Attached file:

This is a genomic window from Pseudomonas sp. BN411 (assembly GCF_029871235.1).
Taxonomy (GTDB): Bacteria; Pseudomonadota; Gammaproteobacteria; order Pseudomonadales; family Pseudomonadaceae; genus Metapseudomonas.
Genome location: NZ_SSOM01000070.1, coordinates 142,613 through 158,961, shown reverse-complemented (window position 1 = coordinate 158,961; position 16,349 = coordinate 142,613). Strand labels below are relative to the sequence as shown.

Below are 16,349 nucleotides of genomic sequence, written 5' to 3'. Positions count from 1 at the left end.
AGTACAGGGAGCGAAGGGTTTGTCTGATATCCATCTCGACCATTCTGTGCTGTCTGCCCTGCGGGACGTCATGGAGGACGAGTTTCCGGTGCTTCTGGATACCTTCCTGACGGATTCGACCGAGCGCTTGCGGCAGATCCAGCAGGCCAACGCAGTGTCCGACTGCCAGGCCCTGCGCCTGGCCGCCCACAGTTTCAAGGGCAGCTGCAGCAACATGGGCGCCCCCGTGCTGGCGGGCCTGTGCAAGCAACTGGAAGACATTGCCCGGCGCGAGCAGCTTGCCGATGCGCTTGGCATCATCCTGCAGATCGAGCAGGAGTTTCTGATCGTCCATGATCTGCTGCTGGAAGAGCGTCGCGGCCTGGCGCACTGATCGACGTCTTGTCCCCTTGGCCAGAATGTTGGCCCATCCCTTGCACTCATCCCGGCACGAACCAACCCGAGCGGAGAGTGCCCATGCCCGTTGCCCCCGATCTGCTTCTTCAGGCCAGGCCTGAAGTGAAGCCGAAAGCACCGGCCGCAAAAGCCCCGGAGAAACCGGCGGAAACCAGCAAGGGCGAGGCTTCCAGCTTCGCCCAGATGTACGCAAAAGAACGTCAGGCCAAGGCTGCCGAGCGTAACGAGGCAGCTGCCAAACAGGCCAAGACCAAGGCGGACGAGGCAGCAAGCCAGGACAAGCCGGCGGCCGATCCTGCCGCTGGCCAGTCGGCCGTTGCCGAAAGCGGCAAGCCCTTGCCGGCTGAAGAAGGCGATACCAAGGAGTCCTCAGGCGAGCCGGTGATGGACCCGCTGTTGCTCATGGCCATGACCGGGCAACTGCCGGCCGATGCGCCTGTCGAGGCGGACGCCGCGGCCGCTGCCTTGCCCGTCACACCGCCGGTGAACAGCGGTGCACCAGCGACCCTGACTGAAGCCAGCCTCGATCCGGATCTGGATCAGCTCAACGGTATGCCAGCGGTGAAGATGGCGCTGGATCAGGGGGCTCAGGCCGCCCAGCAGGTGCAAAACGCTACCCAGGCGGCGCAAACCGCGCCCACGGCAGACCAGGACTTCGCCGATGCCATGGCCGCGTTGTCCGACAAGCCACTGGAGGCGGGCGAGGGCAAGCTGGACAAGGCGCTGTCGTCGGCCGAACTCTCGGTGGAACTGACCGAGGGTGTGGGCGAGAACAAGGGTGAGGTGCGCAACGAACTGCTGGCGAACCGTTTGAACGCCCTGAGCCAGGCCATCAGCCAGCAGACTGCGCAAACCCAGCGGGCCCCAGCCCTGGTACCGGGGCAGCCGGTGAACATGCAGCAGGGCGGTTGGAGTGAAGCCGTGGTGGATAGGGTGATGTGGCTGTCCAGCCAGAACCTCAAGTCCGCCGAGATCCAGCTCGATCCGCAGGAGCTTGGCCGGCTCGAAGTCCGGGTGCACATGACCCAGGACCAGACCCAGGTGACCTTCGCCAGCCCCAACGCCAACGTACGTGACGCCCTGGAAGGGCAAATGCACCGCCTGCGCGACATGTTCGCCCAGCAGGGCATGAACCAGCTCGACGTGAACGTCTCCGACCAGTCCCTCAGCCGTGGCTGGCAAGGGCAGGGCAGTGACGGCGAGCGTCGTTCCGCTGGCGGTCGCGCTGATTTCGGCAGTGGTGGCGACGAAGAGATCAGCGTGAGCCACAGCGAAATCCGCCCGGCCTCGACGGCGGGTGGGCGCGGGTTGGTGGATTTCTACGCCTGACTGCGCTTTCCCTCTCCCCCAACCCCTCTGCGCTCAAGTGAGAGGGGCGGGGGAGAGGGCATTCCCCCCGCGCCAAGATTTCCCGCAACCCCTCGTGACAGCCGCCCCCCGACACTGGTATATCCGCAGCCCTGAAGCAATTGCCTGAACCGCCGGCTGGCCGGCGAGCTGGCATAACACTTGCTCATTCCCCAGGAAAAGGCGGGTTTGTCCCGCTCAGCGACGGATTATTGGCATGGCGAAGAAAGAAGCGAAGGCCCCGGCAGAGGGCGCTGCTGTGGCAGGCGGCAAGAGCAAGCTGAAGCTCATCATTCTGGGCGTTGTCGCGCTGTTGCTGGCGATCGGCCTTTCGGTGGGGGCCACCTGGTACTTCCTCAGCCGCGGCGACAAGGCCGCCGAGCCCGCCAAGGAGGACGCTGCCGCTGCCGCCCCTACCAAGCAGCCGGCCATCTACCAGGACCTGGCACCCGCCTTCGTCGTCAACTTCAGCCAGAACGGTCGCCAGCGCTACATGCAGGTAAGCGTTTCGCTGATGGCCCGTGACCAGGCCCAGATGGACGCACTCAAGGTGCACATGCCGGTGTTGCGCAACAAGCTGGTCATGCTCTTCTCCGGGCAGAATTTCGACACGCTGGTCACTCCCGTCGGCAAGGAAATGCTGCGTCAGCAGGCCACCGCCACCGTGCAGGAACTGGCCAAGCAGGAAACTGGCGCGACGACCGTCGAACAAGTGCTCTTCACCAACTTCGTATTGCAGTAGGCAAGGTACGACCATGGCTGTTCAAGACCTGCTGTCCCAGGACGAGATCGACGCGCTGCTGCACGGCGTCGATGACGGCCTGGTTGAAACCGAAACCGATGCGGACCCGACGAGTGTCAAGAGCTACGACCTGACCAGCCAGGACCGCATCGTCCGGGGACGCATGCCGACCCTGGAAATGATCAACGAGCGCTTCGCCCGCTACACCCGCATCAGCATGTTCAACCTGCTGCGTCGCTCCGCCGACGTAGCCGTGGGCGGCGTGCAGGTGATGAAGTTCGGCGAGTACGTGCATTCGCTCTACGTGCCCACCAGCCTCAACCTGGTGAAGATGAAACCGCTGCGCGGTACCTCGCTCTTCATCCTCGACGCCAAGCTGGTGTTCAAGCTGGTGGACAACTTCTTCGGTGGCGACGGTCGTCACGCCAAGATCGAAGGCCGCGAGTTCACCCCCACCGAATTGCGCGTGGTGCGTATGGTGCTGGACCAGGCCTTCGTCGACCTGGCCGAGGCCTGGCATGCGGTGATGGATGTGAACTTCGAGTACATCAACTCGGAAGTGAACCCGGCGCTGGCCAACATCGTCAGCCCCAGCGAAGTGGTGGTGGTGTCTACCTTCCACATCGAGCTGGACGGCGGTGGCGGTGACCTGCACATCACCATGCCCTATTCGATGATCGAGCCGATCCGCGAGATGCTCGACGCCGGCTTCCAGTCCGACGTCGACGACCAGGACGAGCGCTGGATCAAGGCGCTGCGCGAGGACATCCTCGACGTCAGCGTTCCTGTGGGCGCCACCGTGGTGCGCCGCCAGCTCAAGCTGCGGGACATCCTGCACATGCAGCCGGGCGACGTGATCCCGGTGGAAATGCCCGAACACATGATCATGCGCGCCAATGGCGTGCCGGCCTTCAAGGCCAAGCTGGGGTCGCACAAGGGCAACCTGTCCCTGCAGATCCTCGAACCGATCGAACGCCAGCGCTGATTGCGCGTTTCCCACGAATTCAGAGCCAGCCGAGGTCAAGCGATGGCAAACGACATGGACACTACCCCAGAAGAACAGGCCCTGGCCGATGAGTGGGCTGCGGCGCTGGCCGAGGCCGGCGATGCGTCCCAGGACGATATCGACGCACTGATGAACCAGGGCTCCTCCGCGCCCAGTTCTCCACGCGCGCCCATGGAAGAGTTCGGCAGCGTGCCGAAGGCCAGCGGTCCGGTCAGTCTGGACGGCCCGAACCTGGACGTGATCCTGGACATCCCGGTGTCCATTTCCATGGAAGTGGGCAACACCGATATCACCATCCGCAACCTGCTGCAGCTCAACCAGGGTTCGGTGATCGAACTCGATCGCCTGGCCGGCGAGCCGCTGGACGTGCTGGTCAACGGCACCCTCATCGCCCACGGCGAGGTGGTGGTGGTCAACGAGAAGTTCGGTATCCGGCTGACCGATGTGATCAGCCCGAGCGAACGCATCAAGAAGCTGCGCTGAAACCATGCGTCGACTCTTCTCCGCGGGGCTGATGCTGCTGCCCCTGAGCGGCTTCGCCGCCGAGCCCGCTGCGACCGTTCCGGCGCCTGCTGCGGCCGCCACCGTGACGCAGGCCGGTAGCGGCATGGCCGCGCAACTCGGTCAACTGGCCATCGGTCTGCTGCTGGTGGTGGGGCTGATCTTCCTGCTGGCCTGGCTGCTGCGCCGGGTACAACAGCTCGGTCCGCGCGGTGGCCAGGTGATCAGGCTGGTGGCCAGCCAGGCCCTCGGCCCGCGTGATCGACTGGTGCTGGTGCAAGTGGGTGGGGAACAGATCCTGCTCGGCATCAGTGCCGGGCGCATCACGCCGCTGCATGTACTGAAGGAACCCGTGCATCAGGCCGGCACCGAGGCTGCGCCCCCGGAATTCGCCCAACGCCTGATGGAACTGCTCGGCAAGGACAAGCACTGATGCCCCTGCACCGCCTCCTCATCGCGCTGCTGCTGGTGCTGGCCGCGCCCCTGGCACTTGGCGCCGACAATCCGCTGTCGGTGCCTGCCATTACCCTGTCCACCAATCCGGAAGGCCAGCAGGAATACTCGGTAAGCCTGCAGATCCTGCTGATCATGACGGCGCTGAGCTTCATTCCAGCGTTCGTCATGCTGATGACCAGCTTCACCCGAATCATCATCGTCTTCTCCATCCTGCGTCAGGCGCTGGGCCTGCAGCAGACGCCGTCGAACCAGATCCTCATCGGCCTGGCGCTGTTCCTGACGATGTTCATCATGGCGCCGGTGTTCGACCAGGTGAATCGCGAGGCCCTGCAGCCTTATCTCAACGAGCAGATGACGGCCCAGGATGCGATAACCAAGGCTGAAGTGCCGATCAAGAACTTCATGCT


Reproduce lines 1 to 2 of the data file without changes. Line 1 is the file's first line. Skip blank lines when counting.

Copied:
This is a genomic window from Pseudomonas sp. BN411 (assembly GCF_029871235.1).
Taxonomy (GTDB): Bacteria; Pseudomonadota; Gammaproteobacteria; order Pseudomonadales; family Pseudomonadaceae; genus Metapseudomonas.